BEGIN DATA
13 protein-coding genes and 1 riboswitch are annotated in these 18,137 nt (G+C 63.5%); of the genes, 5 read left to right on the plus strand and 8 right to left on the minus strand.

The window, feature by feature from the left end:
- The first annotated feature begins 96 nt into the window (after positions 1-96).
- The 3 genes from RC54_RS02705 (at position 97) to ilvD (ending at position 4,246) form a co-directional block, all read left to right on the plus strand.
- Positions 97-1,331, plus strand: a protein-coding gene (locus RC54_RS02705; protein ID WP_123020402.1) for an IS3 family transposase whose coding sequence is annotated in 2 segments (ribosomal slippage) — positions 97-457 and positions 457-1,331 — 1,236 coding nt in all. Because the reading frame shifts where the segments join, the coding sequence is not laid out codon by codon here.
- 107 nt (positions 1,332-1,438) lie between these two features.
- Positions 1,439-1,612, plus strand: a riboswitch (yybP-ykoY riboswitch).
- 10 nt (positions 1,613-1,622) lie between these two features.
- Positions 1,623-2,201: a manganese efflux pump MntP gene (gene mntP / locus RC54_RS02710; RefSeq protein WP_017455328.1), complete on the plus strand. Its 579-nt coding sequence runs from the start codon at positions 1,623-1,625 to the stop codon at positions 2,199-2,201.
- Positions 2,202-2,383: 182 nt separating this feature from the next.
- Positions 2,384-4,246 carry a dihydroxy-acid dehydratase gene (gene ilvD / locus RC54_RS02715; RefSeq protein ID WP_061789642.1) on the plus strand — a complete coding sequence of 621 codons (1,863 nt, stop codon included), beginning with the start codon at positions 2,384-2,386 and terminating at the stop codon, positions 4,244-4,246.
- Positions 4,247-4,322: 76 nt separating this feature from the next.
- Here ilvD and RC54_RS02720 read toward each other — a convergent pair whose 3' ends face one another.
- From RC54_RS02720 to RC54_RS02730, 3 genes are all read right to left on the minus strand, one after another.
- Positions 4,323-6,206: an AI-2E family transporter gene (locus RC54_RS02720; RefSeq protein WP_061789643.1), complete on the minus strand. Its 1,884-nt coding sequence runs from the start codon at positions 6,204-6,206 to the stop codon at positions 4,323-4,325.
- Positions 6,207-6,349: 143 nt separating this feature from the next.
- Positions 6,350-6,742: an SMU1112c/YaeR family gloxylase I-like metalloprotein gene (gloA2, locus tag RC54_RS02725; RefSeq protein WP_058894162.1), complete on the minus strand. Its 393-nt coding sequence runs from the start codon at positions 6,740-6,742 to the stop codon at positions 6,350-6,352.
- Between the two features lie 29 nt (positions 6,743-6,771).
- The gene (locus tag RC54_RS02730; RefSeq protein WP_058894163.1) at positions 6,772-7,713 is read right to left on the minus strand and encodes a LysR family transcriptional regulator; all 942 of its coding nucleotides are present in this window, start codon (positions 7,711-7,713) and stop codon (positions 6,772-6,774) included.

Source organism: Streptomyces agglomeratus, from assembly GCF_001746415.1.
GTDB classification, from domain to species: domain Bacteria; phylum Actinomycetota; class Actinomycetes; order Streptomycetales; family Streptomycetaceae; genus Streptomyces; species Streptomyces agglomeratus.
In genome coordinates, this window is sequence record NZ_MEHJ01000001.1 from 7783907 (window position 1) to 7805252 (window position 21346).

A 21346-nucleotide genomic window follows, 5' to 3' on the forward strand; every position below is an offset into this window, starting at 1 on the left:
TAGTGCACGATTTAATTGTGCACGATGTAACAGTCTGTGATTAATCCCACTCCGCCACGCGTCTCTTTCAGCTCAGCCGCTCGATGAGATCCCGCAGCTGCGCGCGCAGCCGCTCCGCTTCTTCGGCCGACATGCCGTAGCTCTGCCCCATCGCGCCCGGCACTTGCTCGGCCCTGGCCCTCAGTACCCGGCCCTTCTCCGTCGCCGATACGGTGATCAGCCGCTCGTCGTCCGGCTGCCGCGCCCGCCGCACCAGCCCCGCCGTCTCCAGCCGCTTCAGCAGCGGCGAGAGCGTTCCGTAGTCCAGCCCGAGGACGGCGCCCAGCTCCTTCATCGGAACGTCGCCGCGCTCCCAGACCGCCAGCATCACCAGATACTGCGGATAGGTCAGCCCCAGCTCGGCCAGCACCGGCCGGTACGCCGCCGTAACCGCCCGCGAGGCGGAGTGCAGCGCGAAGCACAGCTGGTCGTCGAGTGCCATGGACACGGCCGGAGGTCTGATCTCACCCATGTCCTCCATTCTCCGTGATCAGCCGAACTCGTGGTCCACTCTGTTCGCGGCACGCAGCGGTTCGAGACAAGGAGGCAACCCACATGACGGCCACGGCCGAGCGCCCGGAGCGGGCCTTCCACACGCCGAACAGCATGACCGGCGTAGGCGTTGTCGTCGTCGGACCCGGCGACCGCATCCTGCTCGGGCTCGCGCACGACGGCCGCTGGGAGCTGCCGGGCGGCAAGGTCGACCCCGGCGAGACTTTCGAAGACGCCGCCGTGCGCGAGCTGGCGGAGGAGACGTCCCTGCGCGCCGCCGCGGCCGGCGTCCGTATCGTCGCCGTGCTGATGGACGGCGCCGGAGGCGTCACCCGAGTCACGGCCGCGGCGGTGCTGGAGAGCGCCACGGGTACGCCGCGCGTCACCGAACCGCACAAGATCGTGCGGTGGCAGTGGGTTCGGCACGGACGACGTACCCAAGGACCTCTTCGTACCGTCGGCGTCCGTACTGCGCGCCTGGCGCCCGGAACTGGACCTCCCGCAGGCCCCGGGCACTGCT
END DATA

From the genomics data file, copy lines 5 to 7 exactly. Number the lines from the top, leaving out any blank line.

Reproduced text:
- Positions 97-1,331, plus strand: a protein-coding gene (locus RC54_RS02705; protein ID WP_123020402.1) for an IS3 family transposase whose coding sequence is annotated in 2 segments (ribosomal slippage) — positions 97-457 and positions 457-1,331 — 1,236 coding nt in all. Because the reading frame shifts where the segments join, the coding sequence is not laid out codon by codon here.
- 107 nt (positions 1,332-1,438) lie between these two features.
- Positions 1,439-1,612, plus strand: a riboswitch (yybP-ykoY riboswitch).